Wet Hands in the Sun

John James

Wasp resting in a pool of dew—the world

            is my world—water spouting from the hose.

It darkens on the pavement (or rather,

the pavement darkens). It’s all a matter of seeing.

            There is no order of things. Strawberry plants,

their runners—this crown, this node.

            The word for this is “clone”—a slip or a twig.

Reproduction, as by cutting. A polyp

produced by buds. My daughter, she reaches

            out to touch the ground,

holds her wet hands in the sun, wipes them

            on her sleeve. I am fine with that. I spray

the splayed roots of an oak, the toothed ridges

of its leaves. The I is hardly there. I want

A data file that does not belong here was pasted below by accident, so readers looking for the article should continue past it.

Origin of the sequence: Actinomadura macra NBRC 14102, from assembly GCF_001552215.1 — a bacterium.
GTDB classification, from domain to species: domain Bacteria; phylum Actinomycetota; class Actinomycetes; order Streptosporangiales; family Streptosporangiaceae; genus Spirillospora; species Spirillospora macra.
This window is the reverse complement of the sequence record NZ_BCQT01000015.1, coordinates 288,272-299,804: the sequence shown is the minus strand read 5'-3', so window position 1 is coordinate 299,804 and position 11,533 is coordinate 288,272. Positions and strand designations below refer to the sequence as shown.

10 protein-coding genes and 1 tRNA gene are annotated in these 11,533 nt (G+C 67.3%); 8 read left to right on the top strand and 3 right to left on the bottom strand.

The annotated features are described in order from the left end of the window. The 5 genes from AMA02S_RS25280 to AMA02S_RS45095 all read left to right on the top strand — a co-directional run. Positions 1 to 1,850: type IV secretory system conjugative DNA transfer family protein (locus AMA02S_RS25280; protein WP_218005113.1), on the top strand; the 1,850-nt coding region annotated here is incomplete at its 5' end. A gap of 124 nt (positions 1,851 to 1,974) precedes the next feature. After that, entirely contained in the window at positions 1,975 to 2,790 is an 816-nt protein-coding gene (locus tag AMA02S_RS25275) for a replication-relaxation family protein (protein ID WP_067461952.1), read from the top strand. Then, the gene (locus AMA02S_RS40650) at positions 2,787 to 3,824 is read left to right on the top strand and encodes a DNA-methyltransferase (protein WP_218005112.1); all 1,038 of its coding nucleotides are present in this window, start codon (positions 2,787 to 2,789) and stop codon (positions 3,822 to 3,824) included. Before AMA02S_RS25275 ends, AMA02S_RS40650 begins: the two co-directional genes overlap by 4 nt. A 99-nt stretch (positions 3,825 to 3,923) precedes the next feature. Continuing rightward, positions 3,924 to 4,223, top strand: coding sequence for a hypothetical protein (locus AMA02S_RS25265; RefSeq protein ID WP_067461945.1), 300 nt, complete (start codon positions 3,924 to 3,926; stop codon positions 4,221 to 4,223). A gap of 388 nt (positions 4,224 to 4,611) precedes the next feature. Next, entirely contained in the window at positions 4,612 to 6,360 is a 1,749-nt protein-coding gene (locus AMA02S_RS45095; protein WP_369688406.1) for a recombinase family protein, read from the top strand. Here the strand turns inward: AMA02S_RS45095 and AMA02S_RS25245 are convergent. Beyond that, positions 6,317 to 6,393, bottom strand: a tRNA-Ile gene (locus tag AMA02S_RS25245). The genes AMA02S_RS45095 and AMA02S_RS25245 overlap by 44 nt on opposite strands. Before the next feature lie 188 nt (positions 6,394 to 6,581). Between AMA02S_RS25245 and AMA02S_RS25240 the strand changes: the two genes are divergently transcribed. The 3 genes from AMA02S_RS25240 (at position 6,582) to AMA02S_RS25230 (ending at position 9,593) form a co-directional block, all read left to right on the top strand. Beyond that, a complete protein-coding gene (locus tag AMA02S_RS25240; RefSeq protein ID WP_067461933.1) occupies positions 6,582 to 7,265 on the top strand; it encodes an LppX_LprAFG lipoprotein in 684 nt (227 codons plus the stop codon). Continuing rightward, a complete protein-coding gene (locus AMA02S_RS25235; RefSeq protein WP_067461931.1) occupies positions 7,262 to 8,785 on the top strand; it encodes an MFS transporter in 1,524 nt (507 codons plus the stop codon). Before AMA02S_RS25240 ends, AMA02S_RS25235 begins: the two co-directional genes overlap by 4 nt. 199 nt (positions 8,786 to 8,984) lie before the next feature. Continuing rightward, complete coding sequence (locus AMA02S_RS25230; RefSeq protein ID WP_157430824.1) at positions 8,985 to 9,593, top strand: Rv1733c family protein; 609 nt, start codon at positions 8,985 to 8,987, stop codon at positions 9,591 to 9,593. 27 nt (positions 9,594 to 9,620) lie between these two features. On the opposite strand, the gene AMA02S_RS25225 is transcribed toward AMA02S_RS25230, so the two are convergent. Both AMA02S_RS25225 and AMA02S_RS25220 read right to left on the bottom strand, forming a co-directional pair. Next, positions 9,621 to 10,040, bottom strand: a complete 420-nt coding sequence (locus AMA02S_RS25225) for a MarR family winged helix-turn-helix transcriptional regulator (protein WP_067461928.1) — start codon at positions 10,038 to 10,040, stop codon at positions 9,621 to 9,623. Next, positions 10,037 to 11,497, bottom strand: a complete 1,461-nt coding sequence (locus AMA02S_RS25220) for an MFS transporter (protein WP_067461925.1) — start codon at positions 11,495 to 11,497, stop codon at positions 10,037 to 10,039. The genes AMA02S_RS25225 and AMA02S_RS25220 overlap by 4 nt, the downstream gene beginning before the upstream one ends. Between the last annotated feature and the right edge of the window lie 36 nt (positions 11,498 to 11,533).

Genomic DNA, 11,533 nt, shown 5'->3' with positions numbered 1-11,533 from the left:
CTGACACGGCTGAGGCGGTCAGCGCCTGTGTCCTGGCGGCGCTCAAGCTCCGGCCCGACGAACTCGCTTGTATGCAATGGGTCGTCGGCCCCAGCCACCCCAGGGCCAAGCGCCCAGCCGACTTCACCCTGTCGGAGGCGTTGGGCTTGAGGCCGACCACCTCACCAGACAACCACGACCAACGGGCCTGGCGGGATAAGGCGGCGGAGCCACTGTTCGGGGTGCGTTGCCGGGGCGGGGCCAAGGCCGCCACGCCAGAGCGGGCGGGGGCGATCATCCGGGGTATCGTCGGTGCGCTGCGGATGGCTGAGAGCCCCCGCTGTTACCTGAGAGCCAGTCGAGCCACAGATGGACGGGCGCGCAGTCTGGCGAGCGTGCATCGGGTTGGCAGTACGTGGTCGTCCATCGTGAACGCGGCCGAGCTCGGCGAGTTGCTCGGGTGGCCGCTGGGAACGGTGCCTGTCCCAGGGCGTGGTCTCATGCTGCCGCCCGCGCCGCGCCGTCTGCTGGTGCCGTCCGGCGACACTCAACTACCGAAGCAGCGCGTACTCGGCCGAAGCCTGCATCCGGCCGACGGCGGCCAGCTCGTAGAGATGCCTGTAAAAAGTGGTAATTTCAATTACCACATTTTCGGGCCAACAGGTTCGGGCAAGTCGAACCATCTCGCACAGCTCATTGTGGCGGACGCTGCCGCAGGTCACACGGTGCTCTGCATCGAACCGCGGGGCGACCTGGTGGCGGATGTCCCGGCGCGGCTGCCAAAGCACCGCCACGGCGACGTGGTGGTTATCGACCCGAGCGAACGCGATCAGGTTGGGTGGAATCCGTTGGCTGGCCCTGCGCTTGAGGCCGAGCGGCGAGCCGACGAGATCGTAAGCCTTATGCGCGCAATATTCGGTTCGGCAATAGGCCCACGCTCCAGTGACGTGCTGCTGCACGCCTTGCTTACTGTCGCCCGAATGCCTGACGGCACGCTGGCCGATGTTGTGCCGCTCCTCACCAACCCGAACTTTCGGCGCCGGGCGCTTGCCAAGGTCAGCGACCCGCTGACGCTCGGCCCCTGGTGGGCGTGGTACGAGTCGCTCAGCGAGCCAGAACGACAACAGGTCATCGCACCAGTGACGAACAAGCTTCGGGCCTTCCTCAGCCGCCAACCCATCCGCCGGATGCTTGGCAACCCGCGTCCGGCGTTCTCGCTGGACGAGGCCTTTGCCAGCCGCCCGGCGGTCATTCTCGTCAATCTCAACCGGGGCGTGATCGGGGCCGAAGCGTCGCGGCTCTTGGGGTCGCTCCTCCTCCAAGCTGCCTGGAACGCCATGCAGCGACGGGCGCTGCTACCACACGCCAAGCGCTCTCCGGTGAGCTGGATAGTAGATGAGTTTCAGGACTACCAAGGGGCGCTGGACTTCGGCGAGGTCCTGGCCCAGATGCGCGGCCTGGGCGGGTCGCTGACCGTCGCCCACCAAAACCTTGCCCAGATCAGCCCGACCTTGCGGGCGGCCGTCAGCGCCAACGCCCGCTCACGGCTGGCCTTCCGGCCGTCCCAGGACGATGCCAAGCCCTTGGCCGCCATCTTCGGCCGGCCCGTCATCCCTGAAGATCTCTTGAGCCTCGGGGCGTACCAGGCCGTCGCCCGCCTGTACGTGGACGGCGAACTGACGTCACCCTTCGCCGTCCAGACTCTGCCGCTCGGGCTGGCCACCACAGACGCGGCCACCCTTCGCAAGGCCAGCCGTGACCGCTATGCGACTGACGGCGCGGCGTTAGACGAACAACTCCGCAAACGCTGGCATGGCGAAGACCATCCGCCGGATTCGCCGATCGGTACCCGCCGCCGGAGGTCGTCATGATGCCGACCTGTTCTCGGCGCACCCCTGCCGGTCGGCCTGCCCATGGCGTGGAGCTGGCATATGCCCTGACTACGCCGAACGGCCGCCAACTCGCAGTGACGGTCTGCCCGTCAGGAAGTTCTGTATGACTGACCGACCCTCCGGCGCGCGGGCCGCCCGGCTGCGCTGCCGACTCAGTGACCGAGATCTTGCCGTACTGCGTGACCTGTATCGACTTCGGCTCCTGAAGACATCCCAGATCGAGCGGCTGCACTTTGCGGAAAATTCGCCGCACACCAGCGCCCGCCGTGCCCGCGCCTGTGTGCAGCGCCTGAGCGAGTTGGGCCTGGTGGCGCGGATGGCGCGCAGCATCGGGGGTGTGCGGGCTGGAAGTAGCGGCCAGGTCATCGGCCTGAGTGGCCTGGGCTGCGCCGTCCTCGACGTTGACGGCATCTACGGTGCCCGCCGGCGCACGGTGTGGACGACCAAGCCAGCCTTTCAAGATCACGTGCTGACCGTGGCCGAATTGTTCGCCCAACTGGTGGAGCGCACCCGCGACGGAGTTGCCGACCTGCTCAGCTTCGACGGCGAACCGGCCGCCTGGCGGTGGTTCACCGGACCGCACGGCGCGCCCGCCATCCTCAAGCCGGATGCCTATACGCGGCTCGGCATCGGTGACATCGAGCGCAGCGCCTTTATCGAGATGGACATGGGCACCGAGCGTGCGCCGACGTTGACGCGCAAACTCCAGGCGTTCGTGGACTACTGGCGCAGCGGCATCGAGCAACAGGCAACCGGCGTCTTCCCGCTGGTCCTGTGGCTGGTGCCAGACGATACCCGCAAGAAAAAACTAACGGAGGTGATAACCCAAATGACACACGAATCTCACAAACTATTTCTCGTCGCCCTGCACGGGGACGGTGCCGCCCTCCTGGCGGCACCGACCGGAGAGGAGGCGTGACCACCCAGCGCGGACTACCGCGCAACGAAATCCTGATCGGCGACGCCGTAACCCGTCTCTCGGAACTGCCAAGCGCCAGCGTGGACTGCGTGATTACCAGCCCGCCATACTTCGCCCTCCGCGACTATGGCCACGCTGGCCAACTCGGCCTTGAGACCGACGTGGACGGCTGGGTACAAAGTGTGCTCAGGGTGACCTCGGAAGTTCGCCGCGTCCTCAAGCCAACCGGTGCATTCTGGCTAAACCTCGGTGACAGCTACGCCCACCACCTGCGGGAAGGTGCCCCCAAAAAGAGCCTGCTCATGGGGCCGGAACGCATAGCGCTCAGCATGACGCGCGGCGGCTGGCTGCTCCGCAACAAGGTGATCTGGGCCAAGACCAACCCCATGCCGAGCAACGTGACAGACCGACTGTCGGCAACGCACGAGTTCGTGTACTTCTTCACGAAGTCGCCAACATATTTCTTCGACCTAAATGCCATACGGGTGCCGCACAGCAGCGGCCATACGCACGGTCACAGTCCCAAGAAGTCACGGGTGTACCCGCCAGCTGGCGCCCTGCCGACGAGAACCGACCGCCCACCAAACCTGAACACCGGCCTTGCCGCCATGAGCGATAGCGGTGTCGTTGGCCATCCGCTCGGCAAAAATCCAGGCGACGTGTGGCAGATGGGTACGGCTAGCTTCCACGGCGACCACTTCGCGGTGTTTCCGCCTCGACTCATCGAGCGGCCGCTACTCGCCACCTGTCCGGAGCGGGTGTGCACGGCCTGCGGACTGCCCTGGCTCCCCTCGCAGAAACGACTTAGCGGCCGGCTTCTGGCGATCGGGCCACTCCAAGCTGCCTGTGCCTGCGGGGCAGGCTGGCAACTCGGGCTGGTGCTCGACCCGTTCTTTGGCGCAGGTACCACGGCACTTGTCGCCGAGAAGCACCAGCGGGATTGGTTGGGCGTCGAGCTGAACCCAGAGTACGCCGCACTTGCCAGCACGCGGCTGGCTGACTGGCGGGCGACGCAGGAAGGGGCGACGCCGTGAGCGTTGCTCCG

to see the leaf, its cells. Blood in my hand.

The dogwoods gain their blossoms.


Strawberries and barley wine, winter’s

coming to an end. We cannot think we cannot think,

We can’t say we can’t think. To what extent

solipsism is a truth.
The berries hard, foreboding.

What shows itself

                                    what appears—the innate

vibrancy of things—that moon

that shines is two feet wide. Speech—it names and puts a limit.

The tomato cages “shine.” Verbs with names, verbs with names.

Cloyed with sight, I watch the alders glisten, their branches

Meek and speckled with dew. We no longer understand   

            this unity because we have fallen away from the inceptive

distinction, which has developed historically, and now

                        what we carry around is merely something that—some

time, some place—was once put into circulation.

Then there are the lilacs, smelling of lilac, cloying

to these eyes—beyond a doubt. The chopped

copses glisten. Severed branches bleed their sap.

Clustered, in the summer, their / purple load will hang.